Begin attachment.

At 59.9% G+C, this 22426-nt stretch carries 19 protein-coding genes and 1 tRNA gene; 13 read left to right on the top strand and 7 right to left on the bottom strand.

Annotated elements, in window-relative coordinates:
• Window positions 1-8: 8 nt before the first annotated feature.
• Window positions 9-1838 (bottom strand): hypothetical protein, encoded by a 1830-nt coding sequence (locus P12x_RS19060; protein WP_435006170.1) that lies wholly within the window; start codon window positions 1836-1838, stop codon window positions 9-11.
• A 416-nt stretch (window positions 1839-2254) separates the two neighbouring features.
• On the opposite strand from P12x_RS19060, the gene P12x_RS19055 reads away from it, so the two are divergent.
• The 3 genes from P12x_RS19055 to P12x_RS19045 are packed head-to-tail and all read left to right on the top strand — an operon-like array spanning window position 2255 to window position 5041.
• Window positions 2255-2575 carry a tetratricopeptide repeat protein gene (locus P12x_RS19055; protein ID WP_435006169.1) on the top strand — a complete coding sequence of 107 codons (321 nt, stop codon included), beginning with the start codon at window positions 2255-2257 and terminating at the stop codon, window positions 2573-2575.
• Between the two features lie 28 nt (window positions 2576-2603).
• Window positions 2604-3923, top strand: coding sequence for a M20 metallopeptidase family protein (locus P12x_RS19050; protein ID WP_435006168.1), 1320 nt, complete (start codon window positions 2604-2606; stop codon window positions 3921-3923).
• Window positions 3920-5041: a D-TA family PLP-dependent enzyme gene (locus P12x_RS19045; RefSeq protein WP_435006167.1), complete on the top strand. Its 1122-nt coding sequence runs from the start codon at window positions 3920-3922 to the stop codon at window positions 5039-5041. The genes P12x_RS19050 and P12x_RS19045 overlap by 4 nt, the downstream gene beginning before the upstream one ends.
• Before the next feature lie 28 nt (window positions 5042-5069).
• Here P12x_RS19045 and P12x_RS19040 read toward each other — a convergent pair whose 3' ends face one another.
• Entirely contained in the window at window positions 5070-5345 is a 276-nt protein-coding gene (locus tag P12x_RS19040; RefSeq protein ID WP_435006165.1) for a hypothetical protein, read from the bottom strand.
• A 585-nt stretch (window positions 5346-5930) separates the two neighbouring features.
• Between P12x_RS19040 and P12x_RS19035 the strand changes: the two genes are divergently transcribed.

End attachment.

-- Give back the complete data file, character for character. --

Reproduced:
At 59.9% G+C, this 22426-nt stretch carries 19 protein-coding genes and 1 tRNA gene; 13 read left to right on the top strand and 7 right to left on the bottom strand.

Annotated elements, in window-relative coordinates:
• Window positions 1-8: 8 nt before the first annotated feature.
• Window positions 9-1838 (bottom strand): hypothetical protein, encoded by a 1830-nt coding sequence (locus P12x_RS19060; protein WP_435006170.1) that lies wholly within the window; start codon window positions 1836-1838, stop codon window positions 9-11.
• A 416-nt stretch (window positions 1839-2254) separates the two neighbouring features.
• On the opposite strand from P12x_RS19060, the gene P12x_RS19055 reads away from it, so the two are divergent.
• The 3 genes from P12x_RS19055 to P12x_RS19045 are packed head-to-tail and all read left to right on the top strand — an operon-like array spanning window position 2255 to window position 5041.
• Window positions 2255-2575 carry a tetratricopeptide repeat protein gene (locus P12x_RS19055; protein ID WP_435006169.1) on the top strand — a complete coding sequence of 107 codons (321 nt, stop codon included), beginning with the start codon at window positions 2255-2257 and terminating at the stop codon, window positions 2573-2575.
• Between the two features lie 28 nt (window positions 2576-2603).
• Window positions 2604-3923, top strand: coding sequence for a M20 metallopeptidase family protein (locus P12x_RS19050; protein ID WP_435006168.1), 1320 nt, complete (start codon window positions 2604-2606; stop codon window positions 3921-3923).
• Window positions 3920-5041: a D-TA family PLP-dependent enzyme gene (locus P12x_RS19045; RefSeq protein WP_435006167.1), complete on the top strand. Its 1122-nt coding sequence runs from the start codon at window positions 3920-3922 to the stop codon at window positions 5039-5041. The genes P12x_RS19050 and P12x_RS19045 overlap by 4 nt, the downstream gene beginning before the upstream one ends.
• Before the next feature lie 28 nt (window positions 5042-5069).
• Here P12x_RS19045 and P12x_RS19040 read toward each other — a convergent pair whose 3' ends face one another.
• Entirely contained in the window at window positions 5070-5345 is a 276-nt protein-coding gene (locus tag P12x_RS19040; RefSeq protein ID WP_435006165.1) for a hypothetical protein, read from the bottom strand.
• A 585-nt stretch (window positions 5346-5930) separates the two neighbouring features.
• Between P12x_RS19040 and P12x_RS19035 the strand changes: the two genes are divergently transcribed.